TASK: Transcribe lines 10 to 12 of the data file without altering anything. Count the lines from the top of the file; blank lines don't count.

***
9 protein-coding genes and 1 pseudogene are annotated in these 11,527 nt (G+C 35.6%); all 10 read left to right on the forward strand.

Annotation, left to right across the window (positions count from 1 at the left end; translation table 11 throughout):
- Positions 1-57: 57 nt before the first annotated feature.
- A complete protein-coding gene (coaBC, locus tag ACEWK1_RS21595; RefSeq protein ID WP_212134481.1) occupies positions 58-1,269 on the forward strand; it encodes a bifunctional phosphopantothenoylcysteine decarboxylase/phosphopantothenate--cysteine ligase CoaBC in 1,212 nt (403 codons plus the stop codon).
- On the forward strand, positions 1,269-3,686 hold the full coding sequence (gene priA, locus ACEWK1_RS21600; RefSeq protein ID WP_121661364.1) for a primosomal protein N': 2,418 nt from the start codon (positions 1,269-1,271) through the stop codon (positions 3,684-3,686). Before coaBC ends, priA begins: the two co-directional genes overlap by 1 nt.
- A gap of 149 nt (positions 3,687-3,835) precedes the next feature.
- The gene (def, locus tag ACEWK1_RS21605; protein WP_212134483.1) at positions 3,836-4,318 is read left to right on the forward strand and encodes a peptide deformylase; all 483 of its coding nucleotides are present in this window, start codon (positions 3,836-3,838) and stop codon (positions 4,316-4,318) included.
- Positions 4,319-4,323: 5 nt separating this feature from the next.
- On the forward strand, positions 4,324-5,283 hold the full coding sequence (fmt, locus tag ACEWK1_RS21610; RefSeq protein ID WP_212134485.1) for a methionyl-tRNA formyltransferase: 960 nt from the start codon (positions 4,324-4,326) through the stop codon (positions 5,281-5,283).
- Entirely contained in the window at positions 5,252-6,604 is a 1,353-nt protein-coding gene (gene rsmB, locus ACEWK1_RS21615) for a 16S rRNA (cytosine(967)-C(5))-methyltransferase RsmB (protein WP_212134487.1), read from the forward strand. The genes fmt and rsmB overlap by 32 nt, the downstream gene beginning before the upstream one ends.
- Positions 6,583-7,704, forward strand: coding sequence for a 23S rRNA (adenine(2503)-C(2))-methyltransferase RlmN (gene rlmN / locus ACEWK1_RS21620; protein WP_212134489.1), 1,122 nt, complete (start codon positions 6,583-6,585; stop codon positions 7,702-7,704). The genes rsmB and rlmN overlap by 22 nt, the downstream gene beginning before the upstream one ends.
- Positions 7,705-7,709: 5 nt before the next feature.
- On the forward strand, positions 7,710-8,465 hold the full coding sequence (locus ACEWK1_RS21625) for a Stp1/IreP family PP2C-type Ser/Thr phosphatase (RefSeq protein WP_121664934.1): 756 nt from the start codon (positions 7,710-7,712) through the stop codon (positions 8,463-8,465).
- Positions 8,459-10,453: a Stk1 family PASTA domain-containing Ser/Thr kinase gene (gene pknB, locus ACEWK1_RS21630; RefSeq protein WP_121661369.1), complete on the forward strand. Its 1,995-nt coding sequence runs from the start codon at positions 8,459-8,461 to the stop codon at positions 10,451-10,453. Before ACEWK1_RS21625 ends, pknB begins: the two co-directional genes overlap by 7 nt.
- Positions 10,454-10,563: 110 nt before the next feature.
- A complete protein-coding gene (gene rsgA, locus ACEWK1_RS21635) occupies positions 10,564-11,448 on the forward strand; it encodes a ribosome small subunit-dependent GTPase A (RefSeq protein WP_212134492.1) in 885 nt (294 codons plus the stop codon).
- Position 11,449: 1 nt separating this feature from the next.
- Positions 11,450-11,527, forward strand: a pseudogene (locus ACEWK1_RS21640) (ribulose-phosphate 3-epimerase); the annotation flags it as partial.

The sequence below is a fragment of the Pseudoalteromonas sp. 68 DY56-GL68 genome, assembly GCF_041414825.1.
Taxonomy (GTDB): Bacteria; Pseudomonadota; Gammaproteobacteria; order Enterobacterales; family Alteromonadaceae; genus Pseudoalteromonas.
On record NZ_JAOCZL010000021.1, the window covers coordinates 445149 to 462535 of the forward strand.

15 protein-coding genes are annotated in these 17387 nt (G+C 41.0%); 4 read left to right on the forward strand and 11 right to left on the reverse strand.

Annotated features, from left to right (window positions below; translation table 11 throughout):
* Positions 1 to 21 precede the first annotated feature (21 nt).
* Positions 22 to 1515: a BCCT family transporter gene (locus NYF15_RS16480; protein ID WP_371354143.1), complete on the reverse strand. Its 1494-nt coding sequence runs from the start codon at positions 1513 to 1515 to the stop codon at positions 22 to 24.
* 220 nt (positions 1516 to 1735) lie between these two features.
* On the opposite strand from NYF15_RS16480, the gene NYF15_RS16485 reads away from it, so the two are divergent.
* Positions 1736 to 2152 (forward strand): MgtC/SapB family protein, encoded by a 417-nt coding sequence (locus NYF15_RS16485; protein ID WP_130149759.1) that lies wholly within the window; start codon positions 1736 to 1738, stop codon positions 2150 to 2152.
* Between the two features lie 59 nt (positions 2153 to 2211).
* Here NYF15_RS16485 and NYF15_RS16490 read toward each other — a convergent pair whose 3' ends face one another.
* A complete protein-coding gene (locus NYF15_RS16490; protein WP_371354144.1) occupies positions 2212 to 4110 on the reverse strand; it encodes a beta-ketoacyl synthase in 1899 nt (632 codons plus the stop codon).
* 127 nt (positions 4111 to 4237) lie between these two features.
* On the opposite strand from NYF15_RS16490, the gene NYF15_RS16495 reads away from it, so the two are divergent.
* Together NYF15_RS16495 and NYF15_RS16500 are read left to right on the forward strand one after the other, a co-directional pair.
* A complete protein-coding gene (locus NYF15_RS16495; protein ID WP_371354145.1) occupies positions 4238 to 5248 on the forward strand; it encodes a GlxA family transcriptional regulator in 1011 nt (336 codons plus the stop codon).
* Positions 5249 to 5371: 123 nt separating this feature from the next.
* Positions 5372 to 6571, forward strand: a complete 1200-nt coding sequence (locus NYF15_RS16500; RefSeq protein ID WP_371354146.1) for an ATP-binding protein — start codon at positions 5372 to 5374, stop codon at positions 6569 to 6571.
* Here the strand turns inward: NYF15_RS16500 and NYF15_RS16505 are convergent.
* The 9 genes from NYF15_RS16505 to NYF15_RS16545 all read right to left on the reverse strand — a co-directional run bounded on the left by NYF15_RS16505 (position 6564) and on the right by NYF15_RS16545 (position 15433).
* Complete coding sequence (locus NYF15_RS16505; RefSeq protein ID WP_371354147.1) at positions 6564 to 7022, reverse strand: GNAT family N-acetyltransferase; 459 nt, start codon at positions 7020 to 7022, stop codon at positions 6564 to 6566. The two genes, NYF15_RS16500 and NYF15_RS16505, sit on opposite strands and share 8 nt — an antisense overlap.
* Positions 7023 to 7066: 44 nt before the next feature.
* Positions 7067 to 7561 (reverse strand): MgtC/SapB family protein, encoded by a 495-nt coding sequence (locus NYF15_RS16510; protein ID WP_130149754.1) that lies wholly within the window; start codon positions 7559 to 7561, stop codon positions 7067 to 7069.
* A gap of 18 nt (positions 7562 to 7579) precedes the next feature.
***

- Entirely contained in the window at positions 5,252-6,604 is a 1,353-nt protein-coding gene (gene rsmB, locus ACEWK1_RS21615) for a 16S rRNA (cytosine(967)-C(5))-methyltransferase RsmB (protein WP_212134487.1), read from the forward strand. The genes fmt and rsmB overlap by 32 nt, the downstream gene beginning before the upstream one ends.
- Positions 6,583-7,704, forward strand: coding sequence for a 23S rRNA (adenine(2503)-C(2))-methyltransferase RlmN (gene rlmN / locus ACEWK1_RS21620; protein WP_212134489.1), 1,122 nt, complete (start codon positions 6,583-6,585; stop codon positions 7,702-7,704). The genes rsmB and rlmN overlap by 22 nt, the downstream gene beginning before the upstream one ends.
- Positions 7,705-7,709: 5 nt before the next feature.